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This publication originally appeared in Russian in Secret Firmy.
Predictions about the future of the Russian economy have generally proved wrong. After the turn of the millennium, there were hopes that the enormous influx of oil money would finally turn Russia into a civilized country. Corruption would disappear, political competition would emerge, and private entrepreneurs would get the chance to shape new laws.
This didn’t happen. In fact, the country is now regressing to the level it was at in the late 1990s—and it risks remaining there for decades.
The Russian economy does have one hidden resource—small and medium-sized businesses. They currently account for less than 20 percent of the GDP, but could potentially comprise as much as 50 percent. But this resource remains untapped. On the contrary, the state’s role in the economy keeps growing.
To ruin the environment for business, the government doesn’t need to arrest businessmen or tax them excessively. Heavy regulation and preferential treatment of state-run enterprises do the job perfectly. Take a look at the banking sector. The state enables some banks to conceal their losses, undermining competition. It forces private banks to invest in infrastructure to comply with regulations and hands out money to large state-run banks, allowing them to lower the costs of their services and increase their market share.
This situation will definitely deteriorate, but it is unlikely to become catastrophic. The fusion between the state and big business will continue. The small and medium business sector will manage to survive as long as the market economy does. It will do so despite absorbing the high price of capital and paying exorbitant costs to defend its rights by measures that include avoiding taxes and recruiting criminals for protection.
A few little islands of private-sector activity in Russia—such as engineering—remain, where private companies are still working for Rosneft or Gazprom. But even this zone is quickly disappearing as certain well-known individuals tell private businessmen, “I get 75 percent, or you get no contract.”
Take a look at the United States, where the entire service sector consists of small and medium-sized businesses. They dominate the hotel and hospital sector, construction, architecture and engineering, and even supply the army. Of course, businesses of this size can’t build an airplane, but they can produce most of its parts.
Russia’s problem is that this sector is stuck on the level of retail stores, cafés, and beauty salons. Private schools or clinics, for instance, do not stand a chance in today’s Russia. They could be tremendously important drivers of economic development, training the future workforce or treating workers and raising productivity. But private schools are stifled by regulations, and good private medical facilities require enormous capital investment. The risks are just too high—and here I am talking from my own experience. After hearing that it would take eight years for a return on investment for a medical clinic project, a large investor told me, “There won’t even be a Russia in eight years.”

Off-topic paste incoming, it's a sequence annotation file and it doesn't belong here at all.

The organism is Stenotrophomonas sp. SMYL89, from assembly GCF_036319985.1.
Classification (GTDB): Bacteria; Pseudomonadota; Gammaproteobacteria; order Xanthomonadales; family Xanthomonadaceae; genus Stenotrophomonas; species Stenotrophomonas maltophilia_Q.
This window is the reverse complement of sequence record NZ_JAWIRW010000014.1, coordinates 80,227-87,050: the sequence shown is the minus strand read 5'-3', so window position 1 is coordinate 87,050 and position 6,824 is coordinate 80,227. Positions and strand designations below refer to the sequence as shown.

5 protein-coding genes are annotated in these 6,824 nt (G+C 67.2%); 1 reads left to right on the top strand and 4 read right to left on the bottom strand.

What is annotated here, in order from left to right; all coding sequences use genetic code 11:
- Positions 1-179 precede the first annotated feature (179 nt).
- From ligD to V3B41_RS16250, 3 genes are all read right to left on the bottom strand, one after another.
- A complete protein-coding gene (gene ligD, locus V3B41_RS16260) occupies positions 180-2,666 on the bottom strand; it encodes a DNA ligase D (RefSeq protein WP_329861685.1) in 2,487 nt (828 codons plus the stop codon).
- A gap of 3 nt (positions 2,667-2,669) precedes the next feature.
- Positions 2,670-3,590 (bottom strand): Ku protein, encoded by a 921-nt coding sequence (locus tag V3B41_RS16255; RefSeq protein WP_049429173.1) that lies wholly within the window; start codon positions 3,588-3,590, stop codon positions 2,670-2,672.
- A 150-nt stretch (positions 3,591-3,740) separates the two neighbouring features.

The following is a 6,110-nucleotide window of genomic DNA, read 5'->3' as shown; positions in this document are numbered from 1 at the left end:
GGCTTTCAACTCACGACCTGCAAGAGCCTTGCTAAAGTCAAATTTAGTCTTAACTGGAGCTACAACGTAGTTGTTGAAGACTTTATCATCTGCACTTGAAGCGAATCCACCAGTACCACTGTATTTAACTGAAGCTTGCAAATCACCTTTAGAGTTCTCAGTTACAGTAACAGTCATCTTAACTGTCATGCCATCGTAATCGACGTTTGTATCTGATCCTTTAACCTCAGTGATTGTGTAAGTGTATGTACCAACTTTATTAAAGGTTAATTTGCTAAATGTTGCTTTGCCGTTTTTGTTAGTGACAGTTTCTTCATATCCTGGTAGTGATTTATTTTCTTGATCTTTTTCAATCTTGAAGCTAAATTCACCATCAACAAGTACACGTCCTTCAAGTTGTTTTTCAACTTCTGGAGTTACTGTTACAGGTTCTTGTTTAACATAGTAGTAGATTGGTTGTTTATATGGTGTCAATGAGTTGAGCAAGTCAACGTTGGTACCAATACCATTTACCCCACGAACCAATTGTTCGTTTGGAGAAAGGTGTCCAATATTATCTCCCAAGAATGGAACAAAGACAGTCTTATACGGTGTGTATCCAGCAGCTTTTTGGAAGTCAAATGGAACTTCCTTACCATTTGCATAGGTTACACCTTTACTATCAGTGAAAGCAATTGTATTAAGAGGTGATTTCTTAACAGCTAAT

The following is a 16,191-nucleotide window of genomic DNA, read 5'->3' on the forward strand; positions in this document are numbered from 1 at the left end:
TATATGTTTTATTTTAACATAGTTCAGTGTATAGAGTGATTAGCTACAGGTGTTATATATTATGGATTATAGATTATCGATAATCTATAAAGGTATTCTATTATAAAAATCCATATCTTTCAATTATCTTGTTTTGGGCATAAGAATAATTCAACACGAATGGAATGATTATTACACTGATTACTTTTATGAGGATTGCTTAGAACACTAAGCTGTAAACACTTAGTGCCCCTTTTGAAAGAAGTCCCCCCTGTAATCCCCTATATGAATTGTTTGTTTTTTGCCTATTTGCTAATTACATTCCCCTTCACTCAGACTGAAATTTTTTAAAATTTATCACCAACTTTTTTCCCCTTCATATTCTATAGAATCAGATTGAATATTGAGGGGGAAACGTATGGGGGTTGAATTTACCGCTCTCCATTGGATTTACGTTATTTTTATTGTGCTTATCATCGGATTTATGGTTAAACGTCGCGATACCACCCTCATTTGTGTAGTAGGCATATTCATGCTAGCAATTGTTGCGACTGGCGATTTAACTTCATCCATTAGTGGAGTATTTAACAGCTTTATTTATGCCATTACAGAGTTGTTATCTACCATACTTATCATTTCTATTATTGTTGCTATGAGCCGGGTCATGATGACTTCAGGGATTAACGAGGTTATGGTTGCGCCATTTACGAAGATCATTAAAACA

A few tweaks cannot turn around this situation. If we give out low-interest loans, as we are doing in the agricultural sector, what do we get in return? Company A got a high-interest loan, and Company B—a low-interest one, but it had to pay a bribe in order to get it, losing its advantage in the process.
Tax breaks are just as ineffective. They may save a business 5–10 percent of its tax burden, but that is nothing compared with the threat it faces from racketeers or law enforcement raids. And what’s the point of talking about tax breaks anyway, when 80 percent of Russia’s regions are on the verge of bankruptcy?
The example of Argentina is proof that the current system can endure almost indefinitely. Almost nothing has changed there in the last 100 years. Sometimes members of the opposition are shot, and sometimes they are invited to serve in parliament, but no major changes occur. Argentina has a hybrid economy with a very high share of state control. It makes enormous expenditures on social welfare, even though people’s standard of living is still quite low.
The Russian government can take a number of steps that will enable us to exist at the level of, say, the year 2000. But our lag from the rest of the developed world will keep growing. Russia is the eighth largest economy in the world, but we will become the 30th.
As our oil and gas will not keep us afloat for a hundred years, the state needs to find alternative sources of revenue. It can generate more money from the China–Europe transportation corridor than from gas. We have Siberia and can use it to bury waste. We can make a handsome profit on building new nuclear power stations. We can also hurt our competitors by, for example, destabilizing the Middle East and driving up oil prices.
This kind of thinking is a trap. We will break out of it if we face a catastrophe. If we suffer a complete economic blockade, the oil price plunges, and we crash to the same level as Ukraine, then change is inevitable.
Or else, if we have a change of elite and new politicians take over who are brave enough to attempt radical reforms. Well, miracles do happen. In 1986, on the eve of Deng Xiao Ping’s reforms, China was very stable—unlike the Soviet Union. So was South Korea, which had a lower GDP than its neighbor to the north before Roh Tae-woo embarked on his reforms. Everything is possible. But I am a pessimist and I believe that the most likely scenario for Russia’s future is stagnation for many years to come.
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